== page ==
New Accusation: Christie May Have Violated NJ Law with Hedge Fund Contract

New Accusation: Christie May Have Violated NJ Law with Hedge Fund Contract

Union City, NEW JERSEY–Governor Chris Christie may find himself in trouble with the law yet again. According to an investigation by liberal blogger David Sirota, a contract the Christie administration awarded to a hedge fund that donated to the Republican National Committee may have violated state election law.

Sirota writes at PandoDaily that the Christie administration has a “pending deal” with Chatham Asset Management that would request the group to manage $300 million in pension funds. The deal, allegedly agreed upon shortly after Christie’s reelection, arrives just as New Jersey prepares to dole out the largest amount of money in public pension funds in its history.

A look through campaign finance records finds that the principal of Chatham Asset Management personally donated to the Republican National Committee. She did not contribute to the Christie campaign directly, but Sirota argues that the RNC was too directly involved in Christie’s reelection for the donation not to violate state campaign finance laws.

The state laws, he notes, “prohibit state contractors from directly or indirectly financially supporting the election campaigns of state officials. Those statutes also explicitly prohibit the use of outside groups or family members to circumvent that ban.” The law clearly states that the donations must not be made “for the purpose of influencing any election for State office.”

That last sentence is where Chatham and Christie appear furthest away from violating law: it is nearly impossible, without records of private conversations, to prove that the intent on Chatham’s behalf was to influence New Jersey state office elections specifically, and not simply to bolster the efforts of the national Republican Party. RNC rules do not allow donors to earmark money for specific elections. Nonetheless, New Jersey Assemblyman John Wisniewski, who became a national figure in the wake of leading the investigation into the George Washington Bridge scandal, considers the exchange unethical. He tells Sirota, “The optics are clearly horrible and the intent of the law is that this not happen.”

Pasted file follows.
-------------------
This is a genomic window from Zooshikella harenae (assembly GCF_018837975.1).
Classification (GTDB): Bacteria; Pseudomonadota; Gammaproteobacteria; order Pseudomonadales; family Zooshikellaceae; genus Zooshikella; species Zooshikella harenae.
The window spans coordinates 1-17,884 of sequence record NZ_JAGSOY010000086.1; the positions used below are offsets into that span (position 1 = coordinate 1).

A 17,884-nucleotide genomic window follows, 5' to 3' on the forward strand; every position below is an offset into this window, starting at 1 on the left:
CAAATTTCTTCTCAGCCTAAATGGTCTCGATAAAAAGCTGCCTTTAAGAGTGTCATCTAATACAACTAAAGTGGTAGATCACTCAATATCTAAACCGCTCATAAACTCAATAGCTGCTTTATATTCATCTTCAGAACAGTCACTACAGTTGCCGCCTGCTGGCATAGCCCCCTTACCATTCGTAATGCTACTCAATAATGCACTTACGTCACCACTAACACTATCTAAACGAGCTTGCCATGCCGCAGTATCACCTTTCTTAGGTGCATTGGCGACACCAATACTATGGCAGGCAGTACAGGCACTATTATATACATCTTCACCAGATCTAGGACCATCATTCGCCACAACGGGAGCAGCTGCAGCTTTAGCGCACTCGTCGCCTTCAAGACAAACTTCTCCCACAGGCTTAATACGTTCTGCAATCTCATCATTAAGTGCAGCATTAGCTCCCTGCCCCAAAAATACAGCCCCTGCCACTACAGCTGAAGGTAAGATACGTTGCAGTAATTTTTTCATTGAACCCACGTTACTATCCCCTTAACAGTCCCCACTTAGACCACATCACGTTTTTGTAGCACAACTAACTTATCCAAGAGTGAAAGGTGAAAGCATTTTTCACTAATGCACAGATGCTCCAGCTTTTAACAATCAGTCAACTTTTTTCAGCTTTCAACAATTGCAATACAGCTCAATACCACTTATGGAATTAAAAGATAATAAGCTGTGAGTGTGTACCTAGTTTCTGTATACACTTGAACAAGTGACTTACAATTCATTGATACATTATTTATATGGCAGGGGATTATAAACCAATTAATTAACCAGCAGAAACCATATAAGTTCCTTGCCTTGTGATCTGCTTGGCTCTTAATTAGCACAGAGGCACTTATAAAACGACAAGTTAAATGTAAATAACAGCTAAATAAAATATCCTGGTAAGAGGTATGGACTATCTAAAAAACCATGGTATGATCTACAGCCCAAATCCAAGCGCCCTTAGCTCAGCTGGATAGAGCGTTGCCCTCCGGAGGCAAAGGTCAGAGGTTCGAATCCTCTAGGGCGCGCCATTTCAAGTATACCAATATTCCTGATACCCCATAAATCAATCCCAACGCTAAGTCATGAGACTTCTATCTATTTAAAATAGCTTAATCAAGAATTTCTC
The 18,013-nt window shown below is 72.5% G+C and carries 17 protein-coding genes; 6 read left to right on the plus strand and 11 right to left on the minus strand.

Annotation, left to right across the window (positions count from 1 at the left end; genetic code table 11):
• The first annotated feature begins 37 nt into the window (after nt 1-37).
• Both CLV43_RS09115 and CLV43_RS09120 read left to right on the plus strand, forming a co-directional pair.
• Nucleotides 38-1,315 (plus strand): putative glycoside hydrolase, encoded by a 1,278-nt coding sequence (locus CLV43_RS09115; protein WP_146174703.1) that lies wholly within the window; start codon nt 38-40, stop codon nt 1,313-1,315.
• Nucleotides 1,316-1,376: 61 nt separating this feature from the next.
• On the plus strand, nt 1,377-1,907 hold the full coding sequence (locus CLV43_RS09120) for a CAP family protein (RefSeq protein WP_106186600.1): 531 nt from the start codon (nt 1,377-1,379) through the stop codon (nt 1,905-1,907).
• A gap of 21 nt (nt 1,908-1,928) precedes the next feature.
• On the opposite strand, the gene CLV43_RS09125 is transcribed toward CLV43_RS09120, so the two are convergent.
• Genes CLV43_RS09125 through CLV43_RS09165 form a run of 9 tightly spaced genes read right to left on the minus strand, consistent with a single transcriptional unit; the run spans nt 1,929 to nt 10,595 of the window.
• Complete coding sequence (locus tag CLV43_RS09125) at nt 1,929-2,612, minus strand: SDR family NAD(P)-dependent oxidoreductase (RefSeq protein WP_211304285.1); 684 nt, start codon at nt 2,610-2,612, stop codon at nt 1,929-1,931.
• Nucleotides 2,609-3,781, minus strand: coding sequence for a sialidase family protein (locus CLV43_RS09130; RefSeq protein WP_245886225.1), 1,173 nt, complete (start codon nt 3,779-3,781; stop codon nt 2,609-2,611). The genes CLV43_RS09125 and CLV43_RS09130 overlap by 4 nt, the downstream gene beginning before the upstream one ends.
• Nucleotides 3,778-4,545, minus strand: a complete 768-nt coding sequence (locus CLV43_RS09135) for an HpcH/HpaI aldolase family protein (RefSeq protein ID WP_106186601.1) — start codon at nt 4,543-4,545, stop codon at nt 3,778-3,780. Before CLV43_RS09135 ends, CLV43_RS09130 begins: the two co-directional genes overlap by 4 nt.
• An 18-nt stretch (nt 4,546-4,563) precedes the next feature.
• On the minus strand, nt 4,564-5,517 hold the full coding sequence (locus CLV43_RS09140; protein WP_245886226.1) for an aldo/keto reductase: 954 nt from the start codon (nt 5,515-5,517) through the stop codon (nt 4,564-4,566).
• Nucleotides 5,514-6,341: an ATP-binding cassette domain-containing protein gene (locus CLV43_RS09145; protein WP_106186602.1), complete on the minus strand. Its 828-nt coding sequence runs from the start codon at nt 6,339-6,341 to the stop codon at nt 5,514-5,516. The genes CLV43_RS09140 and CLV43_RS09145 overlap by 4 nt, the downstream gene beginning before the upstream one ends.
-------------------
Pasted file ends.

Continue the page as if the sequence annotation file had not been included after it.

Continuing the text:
He adds, “There is a violation of the pay to play laws where someone donates funds to the RNC that are later used in New Jersey, and then that person receives a contract–in this case, a management of a large amount of money in return.”

The Governor’s office responded to the investigation by saying that the donations “are not in violation of the Department of Treasury rules regarding impermissible political contributions made by funds doing business with the State” because the purpose of the donation must clearly be to influence a state election, which is not the case.

Sirota, who broke the story for PandoDaily, is more popularly known for his columns at Salon and appearances on MSNBC. During the aftermath of the 2013 Boston Marathon terror attacks, Sirota sparked controversy when he wrote that he “hoped” the perpetrators of the crime were white. His story for Pando is not a column and has no opinion element to it, however, instead presenting documents to corroborate his thesis that the exchange between Governor Christie and Chatham Asset Management is barred by New Jersey state law.

Whether or not investigations conclude that any wrongdoing has occurred in this incident, yet another potential controversy could further tarnish Governor Christie’s reputation. Whilesome have speculated that Christie has successfully recovered from the scandal known as BridgeGate, Christie continues to suffer a barrage of attacks from New Jersey media and residents alike based on the dire economic situation in which the state finds itself. New Jersey has failed to meet revenue goals promised by the Governor for months at a time, ending March seven percent below the revenue Christie proposed. New Jersey’s credit ratings continue to plummet across various credit rating platforms, most recently dropping to A+, third lowest in the nation, at Standard & Poor’s.

Governor Christie has placed an emphasis on job creation programs, appearing last week in Jersey City with disgraced former Governor James McGreevey. McGreevey currently earns six figures as a local Jersey City job coordinating official on the municipal payroll.


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